If Judge Dickson, as a circuit court judge, were to fail to fulfill his duty to implement and enforce the SCSC ruling (that the 29 parishes and all their property be returned to TEC), he would be like an officer refusing to enact a direct order from a superior officer. A sergeant simply does not have the right not to implement an order given by a colonel.

To continue the military metaphor: when a higher-ranking officer says "Take that hill," a lower-ranking officer may have several different options available to him/her in terms of the logistics of the attack, but he does not have the option of simply saying, "Sorry, sir, the answer is no. That hill looks too high for me. You and the others at high command are just going to have to rethink this whole thing." The result of such arrant insubordination would almost certainly be a court-martial.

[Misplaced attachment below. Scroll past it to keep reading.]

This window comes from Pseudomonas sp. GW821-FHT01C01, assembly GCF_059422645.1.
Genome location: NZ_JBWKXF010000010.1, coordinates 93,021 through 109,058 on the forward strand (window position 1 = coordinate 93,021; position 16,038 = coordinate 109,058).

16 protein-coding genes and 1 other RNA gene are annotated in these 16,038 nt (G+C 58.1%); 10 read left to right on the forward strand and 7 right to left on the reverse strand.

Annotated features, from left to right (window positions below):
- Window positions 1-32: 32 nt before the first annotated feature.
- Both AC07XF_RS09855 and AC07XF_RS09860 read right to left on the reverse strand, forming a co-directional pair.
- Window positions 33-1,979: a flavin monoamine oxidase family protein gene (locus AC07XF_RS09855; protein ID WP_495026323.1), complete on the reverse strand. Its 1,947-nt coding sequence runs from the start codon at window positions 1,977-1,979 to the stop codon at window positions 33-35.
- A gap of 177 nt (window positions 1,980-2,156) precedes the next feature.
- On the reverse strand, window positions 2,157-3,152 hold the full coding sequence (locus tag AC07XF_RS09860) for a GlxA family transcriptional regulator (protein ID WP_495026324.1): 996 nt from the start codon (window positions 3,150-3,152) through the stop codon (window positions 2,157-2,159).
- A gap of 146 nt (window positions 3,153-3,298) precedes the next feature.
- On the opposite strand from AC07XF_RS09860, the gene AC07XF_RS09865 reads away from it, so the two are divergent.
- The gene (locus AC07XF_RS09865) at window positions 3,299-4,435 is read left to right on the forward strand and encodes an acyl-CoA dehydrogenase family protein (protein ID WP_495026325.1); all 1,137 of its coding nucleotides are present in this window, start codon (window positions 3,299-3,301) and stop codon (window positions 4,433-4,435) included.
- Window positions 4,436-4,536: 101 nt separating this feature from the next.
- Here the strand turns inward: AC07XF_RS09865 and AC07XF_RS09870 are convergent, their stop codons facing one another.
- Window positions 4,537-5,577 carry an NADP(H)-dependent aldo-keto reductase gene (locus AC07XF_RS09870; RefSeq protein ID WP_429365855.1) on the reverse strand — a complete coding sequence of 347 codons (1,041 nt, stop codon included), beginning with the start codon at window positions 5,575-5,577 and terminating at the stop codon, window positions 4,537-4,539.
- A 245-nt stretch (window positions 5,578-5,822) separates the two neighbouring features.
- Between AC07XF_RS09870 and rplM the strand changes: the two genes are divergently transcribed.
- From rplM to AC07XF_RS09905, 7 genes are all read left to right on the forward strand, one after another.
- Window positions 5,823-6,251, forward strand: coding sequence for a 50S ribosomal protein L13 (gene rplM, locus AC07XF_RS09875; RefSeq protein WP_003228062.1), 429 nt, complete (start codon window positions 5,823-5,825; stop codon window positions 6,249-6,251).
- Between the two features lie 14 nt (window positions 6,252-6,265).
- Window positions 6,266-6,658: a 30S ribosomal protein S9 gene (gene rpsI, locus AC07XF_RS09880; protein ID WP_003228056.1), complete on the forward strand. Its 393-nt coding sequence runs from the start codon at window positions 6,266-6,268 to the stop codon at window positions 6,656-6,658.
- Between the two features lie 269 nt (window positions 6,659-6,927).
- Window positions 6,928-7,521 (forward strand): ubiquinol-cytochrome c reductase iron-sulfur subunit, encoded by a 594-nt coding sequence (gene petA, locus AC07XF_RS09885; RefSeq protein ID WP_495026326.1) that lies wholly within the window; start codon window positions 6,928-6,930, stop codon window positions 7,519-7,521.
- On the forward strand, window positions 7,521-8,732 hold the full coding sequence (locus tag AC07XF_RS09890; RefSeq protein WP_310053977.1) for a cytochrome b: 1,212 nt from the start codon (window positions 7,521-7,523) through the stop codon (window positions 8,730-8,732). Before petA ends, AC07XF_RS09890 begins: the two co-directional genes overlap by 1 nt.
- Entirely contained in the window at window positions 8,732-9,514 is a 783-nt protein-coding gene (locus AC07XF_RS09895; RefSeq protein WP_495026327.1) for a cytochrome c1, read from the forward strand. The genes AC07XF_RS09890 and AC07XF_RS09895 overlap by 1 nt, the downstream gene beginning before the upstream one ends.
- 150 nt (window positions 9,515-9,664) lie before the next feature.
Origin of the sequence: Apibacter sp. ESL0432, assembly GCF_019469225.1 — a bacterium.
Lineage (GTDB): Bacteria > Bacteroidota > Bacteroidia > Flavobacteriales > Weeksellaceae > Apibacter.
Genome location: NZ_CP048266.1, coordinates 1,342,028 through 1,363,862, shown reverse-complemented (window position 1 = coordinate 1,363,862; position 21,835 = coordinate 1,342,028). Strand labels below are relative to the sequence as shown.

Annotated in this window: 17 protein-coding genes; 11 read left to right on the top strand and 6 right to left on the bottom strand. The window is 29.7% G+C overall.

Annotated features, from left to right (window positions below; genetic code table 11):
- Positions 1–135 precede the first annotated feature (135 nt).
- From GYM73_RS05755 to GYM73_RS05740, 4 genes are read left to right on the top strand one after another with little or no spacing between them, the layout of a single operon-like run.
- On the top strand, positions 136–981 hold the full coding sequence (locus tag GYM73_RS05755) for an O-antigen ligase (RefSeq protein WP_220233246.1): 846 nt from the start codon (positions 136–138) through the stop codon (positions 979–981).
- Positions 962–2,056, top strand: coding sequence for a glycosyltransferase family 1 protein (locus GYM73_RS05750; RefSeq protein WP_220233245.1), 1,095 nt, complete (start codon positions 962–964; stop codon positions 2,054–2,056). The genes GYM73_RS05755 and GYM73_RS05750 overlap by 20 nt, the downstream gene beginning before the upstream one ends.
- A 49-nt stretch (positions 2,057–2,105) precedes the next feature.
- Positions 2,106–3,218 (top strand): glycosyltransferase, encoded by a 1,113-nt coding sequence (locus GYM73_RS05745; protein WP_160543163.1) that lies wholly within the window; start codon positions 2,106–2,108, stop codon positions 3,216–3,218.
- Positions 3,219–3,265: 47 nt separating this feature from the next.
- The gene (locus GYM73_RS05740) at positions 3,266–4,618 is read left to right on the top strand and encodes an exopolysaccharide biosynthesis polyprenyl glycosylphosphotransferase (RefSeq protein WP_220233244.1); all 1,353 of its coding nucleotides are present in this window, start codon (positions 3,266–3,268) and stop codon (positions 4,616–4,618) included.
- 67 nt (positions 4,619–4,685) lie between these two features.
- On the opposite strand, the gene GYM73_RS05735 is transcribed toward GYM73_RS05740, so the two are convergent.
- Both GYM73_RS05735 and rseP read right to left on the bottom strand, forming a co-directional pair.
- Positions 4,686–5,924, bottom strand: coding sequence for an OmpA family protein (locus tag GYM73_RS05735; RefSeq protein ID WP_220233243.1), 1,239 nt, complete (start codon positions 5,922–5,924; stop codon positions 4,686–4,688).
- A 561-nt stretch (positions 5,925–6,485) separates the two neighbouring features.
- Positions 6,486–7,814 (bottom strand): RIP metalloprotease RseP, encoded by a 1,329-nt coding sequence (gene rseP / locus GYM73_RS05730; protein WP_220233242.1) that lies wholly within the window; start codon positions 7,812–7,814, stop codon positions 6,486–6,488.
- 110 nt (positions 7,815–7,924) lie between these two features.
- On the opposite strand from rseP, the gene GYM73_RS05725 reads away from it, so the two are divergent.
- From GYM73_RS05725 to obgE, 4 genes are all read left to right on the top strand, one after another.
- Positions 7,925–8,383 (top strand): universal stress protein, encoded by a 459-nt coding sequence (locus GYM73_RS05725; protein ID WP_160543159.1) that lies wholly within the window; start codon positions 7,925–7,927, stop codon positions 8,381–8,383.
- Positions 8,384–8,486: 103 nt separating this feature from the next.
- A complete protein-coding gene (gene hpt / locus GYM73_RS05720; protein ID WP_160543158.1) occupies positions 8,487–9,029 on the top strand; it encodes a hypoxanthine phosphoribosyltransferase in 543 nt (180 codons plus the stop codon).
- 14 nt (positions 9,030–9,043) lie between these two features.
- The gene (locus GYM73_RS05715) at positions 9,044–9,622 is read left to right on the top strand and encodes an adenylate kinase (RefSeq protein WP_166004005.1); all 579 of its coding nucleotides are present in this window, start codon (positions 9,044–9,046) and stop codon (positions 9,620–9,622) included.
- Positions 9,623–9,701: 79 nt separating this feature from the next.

In short, the judicial system is a hierarchy, with a specific structure and specific rules about who can do what. Judge Dickson, as circuit court judge, is literally not in a position to refuse to do what he has been told to do by the SCSC and what, in fact, he has publicly and officially agreed to do---implement the SCSC decision of August 2, 2017. Those who believe otherwise fail to understand the basic notions of structure, hierarchy and authority that are at play. They need to do some honest, clear-sighted thinking and realize that their preferred scenario is a fantasy. And they need to stop writing checks to support that fantasy.

P.S. The other thing that some people, it appears, are having a hard time grasping (or accepting) is the fact that, many, perhaps even most, rulings from high courts include all sorts of complicated and conflicting opinions. In a non-unanimous decision, there are always, of course, those of the dissenters. But even among those in the majority, there are often various, perhaps even contradictory, paths leading to the same conclusion.